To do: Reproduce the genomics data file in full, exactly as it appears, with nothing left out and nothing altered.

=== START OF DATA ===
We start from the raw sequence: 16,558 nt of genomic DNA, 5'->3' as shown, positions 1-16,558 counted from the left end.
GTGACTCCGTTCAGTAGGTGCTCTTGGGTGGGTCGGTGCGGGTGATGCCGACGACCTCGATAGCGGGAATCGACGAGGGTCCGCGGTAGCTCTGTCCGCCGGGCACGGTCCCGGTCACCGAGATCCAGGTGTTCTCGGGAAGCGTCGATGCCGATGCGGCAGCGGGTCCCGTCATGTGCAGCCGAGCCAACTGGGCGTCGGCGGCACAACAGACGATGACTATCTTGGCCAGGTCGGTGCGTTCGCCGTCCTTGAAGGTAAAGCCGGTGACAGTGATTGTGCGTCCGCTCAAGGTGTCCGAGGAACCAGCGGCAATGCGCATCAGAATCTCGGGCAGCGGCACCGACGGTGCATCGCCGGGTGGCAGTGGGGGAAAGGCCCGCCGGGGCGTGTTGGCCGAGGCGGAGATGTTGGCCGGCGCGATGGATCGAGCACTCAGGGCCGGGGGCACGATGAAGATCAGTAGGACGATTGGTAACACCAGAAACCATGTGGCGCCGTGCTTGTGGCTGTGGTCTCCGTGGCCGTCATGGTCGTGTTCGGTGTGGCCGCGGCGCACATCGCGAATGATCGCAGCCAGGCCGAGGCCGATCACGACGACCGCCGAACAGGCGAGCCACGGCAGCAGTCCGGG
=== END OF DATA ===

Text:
We start from the raw sequence: 16,558 nt of genomic DNA, 5'->3' as shown, positions 1-16,558 counted from the left end.
GTGACTCCGTTCAGTAGGTGCTCTTGGGTGGGTCGGTGCGGGTGATGCCGACGACCTCGATAGCGGGAATCGACGAGGGTCCGCGGTAGCTCTGTCCGCCGGGCACGGTCCCGGTCACCGAGATCCAGGTGTTCTCGGGAAGCGTCGATGCCGATGCGGCAGCGGGTCCCGTCATGTGCAGCCGAGCCAACTGGGCGTCGGCGGCACAACAGACGATGACTATCTTGGCCAGGTCGGTGCGTTCGCCGTCCTTGAAGGTAAAGCCGGTGACAGTGATTGTGCGTCCGCTCAAGGTGTCCGAGGAACCAGCGGCAATGCGCATCAGAATCTCGGGCAGCGGCACCGACGGTGCATCGCCGGGTGGCAGTGGGGGAAAGGCCCGCCGGGGCGTGTTGGCCGAGGCGGAGATGTTGGCCGGCGCGATGGATCGAGCACTCAGGGCCGGGGGCACGATGAAGATCAGTAGGACGATTGGTAACACCAGAAACCATGTGGCGCCGTGCTTGTGGCTGTGGTCTCCGTGGCCGTCATGGTCGTGTTCGGTGTGGCCGCGGCGCACATCGCGAATGATCGCAGCCAGGCCGAGGCCGATCACGACGACCGCCGAACAGGCGAGCCACGGCAGCAGTCCGGG